There has been a bit of a turn around since my last posting. I am no longer studying! I did exactly one week of my PhD, and am withdrawing from my enrolment this week. Let's just say that there was a misunderstanding with the PhD supervisor, and I'm very disappointed about the whole thing.
My assumption was that as a full-time student, I would be in charge of my own schedule and workload, would be able to work flexible hours, some from home etc. The whole purpose of becoming a full-time student was to be able to continue my career around the needs of my children, my children being my first and foremost priority. So, in my first week of study I went into the University a grand total of two times, I must also add that I didn't actually have a logon sent to me until Thursday, so couldn't do much before then anyway.
At home, in my downtimes, I was reading, preparing, downloading software, filling out enrolment and account forms, and beginning the collection of data for my research. I felt as though I was definitely on track for Week 1 of study. However, my supervisor called me on Friday to yell at me about not being in the office 5 days per week, at least 9am-5pm. She said that it wasn't acceptable to work flexibly and that I had to figure out what my priorities were. Enough said... I know what my priorities are, and I'm withdrawing my enrolment this week!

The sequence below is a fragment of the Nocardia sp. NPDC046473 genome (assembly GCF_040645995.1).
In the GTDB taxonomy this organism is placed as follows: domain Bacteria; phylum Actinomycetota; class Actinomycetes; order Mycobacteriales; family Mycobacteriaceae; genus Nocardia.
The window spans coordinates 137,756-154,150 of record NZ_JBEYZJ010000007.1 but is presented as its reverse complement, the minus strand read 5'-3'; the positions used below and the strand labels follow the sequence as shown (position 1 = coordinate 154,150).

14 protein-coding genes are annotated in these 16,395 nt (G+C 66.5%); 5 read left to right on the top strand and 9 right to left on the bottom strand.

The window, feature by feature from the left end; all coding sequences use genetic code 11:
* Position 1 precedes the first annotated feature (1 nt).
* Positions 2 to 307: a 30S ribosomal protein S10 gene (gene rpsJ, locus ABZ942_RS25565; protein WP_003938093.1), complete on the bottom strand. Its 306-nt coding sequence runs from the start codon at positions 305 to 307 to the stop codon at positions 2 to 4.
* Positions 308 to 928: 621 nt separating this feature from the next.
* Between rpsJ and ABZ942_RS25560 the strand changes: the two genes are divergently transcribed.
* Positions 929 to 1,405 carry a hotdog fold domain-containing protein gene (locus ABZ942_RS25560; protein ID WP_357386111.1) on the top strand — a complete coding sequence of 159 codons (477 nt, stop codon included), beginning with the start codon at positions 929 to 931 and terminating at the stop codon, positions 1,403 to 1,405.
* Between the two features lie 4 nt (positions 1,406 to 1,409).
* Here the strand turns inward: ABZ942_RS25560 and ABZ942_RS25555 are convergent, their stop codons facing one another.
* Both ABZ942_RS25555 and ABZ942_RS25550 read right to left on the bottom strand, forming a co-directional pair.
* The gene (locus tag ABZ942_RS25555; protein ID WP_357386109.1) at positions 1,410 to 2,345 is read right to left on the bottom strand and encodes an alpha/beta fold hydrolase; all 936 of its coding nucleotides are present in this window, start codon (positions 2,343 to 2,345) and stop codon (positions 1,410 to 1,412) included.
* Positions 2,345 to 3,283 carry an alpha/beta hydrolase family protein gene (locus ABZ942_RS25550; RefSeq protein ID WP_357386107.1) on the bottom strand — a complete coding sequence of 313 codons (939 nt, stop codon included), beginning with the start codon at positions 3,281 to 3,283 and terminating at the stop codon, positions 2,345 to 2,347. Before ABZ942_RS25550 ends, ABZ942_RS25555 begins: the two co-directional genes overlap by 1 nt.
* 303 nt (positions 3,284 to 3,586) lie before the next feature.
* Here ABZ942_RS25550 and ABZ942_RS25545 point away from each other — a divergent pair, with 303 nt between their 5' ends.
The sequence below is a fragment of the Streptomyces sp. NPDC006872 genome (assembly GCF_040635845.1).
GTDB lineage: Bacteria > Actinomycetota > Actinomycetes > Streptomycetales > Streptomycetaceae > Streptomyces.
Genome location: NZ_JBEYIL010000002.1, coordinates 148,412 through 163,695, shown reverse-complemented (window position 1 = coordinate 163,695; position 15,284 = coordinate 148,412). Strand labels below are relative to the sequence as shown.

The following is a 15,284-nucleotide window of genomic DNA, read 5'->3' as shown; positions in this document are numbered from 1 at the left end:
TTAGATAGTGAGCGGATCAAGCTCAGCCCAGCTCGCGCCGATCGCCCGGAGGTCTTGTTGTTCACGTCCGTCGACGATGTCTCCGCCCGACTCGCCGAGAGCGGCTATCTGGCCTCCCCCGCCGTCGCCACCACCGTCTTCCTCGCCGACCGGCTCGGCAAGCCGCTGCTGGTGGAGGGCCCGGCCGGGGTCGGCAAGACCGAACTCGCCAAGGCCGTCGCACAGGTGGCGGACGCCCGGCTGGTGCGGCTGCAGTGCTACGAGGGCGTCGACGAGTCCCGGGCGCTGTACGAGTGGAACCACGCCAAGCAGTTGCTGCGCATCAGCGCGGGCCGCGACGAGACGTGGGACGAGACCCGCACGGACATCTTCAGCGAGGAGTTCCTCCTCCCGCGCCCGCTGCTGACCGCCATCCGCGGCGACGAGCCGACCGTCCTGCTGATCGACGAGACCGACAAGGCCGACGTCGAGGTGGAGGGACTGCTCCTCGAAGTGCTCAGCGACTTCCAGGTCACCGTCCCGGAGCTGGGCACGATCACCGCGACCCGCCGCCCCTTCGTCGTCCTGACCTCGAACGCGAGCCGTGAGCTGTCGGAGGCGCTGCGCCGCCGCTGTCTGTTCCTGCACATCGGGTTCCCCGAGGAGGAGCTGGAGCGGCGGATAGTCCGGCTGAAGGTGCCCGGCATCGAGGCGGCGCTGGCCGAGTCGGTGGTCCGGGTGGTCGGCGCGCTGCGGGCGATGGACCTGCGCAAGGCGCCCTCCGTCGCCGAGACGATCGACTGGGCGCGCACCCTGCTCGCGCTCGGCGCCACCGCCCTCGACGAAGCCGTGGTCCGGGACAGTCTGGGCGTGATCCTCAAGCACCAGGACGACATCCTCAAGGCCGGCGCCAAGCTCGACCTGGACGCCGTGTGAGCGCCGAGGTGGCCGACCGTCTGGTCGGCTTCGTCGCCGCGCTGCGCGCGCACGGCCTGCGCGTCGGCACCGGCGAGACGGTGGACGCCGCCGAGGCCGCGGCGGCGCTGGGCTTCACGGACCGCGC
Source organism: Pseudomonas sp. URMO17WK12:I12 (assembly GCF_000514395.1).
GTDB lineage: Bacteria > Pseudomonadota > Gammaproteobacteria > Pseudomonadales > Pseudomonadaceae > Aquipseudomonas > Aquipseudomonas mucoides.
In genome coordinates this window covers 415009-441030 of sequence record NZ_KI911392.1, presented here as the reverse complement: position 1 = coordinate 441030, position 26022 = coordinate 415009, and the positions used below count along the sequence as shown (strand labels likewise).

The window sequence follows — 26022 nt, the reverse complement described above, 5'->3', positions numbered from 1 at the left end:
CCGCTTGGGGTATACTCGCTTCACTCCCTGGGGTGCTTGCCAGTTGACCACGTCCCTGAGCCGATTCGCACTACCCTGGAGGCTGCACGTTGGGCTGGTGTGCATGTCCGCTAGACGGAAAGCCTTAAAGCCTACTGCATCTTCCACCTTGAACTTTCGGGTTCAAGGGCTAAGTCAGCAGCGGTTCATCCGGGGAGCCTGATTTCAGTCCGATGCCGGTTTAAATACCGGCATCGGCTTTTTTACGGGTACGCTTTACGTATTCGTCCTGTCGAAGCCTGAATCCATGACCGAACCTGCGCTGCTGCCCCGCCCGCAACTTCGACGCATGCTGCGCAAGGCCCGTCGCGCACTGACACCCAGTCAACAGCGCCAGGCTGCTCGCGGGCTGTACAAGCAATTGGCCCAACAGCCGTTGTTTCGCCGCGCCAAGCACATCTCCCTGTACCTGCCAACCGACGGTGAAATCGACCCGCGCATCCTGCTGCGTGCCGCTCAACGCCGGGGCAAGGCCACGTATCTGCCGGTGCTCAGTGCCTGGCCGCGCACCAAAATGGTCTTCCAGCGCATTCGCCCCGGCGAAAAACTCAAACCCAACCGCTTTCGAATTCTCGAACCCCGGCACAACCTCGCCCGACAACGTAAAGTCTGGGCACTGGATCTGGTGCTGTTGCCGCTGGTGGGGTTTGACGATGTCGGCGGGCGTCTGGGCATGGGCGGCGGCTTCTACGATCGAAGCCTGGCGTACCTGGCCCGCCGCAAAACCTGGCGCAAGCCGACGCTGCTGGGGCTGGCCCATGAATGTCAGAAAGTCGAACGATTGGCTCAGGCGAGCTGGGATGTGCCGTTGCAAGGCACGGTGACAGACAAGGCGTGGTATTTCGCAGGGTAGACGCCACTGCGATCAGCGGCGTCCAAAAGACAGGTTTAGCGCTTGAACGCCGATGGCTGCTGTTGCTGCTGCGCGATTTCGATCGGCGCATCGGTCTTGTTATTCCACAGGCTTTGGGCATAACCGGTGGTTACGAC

When did the world of academia become so hostile to supporting working mothers??? Universities like to tout the idea that they are parent-friendly and supportive of family obligations, allowing flexibility and quality of lifestyle to compensate for the less attractive financial incentives. Not so it seems. I've since heard other stories of young mothers studying post-grad education being hounded by unsympathetic supervisors. If we're getting the work done, what does it matter where (home or office) or when (business hours or the wee hours) we do it? I was under the mistaken assumption that as a full-time student I would be left to self-motivation and self-management to get the work done. My supervisor evidently believes that micro-management and high-pressure tactics are the way to go - well that is not for me!
I will be returning to work (I have been on maternity leave) in November now, and all of a sudden have to try to rearrange all of my childcare to suit long work days in the city! Oh well, the joys and stresses of motherhood!
God has continued to remind me that He has a plan for my life, and that He loves me and will take care of all my needs. It is this that sustains me.